Another amazing day of insights from artists, directors and story-tellers on how they pursue and find inspiration to create their films.
Wiola Sowa’s (mature audience) XOXO hugs and kisses may have made some of us a bit uncomfortable during the competition screening as the main three characters were completely nude during this entire hand-drawn film. Sowa explained the concept behind her film as well as explained the difficulties of hand-drawn animation of the character with the long, flowing hair. Sowa says she loves coming to Japan and Hiroshima and feels her art and design has been inspired by Ukiyo-e prints as well as dance performances. About her story, she discussed how even at intimate skin-level, it is still difficult to create meaningful relationships with one another.
Listening to the lecture by Ishu Patel about how he made his animated films by moving beads or clay around a frame inch by inch for 7 hours a day for his stop-motion masterpieces, gives you an idea of how dedicated, focused and patient the animators at the Hiroshima animation festival have to be to arrive at this point in their careers.
In Ishu Patel’s Paradise, a tale of how “outer beauty attracts but inner beauty captivates the mind and spirit” the director explained how he made the glowing palace by pushing holes through black paper and shining light from underneath. The work was done with a small team of animators over a three year period.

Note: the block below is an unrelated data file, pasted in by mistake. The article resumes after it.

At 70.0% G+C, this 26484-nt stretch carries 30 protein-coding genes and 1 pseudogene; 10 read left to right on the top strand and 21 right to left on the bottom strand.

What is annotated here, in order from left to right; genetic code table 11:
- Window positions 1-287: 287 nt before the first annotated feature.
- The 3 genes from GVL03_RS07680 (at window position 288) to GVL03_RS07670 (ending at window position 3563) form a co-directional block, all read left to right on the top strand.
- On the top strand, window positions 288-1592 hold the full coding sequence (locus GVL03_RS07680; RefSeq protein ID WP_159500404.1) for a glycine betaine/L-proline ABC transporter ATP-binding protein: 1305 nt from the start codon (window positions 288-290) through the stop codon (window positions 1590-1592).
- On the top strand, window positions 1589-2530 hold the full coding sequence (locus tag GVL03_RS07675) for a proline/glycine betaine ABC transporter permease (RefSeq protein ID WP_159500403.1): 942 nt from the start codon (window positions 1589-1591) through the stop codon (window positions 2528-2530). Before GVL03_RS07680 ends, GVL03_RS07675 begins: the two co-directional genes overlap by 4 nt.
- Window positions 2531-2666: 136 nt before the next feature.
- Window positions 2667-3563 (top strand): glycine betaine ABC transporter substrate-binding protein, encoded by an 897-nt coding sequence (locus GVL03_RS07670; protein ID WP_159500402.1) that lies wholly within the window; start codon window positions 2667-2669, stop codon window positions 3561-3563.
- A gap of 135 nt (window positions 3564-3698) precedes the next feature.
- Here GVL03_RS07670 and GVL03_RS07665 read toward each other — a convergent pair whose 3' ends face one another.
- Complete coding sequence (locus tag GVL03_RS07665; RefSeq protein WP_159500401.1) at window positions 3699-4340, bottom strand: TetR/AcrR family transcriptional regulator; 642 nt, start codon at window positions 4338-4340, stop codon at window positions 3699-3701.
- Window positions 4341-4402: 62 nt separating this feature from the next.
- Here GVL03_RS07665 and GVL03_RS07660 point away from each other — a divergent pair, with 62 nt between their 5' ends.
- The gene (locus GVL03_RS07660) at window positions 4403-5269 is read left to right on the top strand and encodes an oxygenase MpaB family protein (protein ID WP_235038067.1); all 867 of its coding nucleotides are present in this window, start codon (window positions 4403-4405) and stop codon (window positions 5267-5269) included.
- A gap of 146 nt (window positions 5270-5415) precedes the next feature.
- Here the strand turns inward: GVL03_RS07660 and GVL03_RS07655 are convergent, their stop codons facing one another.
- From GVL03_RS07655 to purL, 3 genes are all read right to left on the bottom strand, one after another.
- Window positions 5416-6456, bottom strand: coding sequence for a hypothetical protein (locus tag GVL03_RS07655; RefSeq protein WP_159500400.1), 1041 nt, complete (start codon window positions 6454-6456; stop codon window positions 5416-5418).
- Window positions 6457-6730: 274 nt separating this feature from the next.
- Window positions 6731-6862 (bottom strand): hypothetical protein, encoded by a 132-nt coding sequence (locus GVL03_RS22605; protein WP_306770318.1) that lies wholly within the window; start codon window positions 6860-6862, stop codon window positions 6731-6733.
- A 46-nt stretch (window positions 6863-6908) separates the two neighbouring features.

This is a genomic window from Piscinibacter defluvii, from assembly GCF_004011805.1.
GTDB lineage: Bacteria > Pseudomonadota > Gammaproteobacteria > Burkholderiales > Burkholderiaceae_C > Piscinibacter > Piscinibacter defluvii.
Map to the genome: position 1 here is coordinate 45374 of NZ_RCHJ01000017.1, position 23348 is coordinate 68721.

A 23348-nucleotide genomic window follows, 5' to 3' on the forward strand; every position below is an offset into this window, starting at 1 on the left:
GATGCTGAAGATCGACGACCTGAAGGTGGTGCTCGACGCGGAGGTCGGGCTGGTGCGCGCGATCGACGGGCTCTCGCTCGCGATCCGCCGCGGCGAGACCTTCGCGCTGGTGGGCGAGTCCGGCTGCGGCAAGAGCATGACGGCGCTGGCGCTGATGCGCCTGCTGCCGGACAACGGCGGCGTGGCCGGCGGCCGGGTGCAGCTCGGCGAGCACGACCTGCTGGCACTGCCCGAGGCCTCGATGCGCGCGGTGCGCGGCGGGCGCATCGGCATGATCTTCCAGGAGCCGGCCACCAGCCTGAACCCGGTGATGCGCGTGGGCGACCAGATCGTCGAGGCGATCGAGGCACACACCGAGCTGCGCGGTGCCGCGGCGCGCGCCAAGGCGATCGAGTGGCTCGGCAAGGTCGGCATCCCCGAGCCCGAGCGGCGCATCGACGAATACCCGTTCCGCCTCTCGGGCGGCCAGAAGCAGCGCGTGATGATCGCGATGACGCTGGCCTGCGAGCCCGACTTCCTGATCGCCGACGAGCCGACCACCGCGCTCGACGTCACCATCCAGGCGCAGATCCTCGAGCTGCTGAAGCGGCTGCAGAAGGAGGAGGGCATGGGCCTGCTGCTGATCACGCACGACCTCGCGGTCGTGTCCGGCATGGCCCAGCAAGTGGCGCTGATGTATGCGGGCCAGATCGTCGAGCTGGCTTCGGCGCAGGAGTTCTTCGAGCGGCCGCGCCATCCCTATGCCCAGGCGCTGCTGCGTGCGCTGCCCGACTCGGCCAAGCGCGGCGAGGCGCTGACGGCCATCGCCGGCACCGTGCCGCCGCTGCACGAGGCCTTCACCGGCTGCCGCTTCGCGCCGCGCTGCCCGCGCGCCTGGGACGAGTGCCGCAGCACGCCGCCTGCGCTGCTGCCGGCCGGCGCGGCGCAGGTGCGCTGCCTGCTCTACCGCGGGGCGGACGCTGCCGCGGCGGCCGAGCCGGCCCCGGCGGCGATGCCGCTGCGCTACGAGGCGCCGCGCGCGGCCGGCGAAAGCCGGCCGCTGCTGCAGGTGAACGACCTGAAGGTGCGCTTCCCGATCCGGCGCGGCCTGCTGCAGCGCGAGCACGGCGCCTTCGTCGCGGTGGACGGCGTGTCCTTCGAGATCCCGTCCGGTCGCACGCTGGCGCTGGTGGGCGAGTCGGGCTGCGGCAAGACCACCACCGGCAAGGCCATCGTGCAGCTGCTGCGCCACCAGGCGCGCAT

Simon Feat, an animator from Paris who has a degree in Physics talked of his beautiful film of blended landscapes, Passage as being inspired by European painters such as Felix Ziem as well as Japanese artists such as Miroko Machiko. During his study-abroad program in Tokyo he felt inspired by the rhythms of Japan and has been told that his film has a “Japanese sense in relation to timing.”
Philip Louis Piaget Rodriguez talked of his mixed media film Reverie. Which he described as an isolated person trying to face death of a loved one and learning to let go. Originally from Mexico city, Rodriguez says there are many superstitions and subtle religious imagery in the film signifying transcending life.
Moth Studio’s Sound Designer Ally Mobbs talked a little about the film, Conan O’Brien Discusses “We’re Going to be Friends” by the White Stripes which was commissioned by Jack White’s record label. As a sound designer I asked if any sounds interested him in Japan and he said he loves the sounds of the old trams (street-cars) in Hiroshima, the shop jingles and all the sounds around. He’s enjoying taking his recording device around many locations to capture these unique recordings.
There were so many wonderful films to see and so many interesting animators, designers and artists to talk with once again. Appreciate all the hard work that goes into bringing all of this work and the wonderful artists who made it to Hiroshima for such a wonderful event.
The winners of the Hiroshima International Animation Festival competition will be announced tonight (August 27 at 6pm) and the winning films will be screened after the presentation.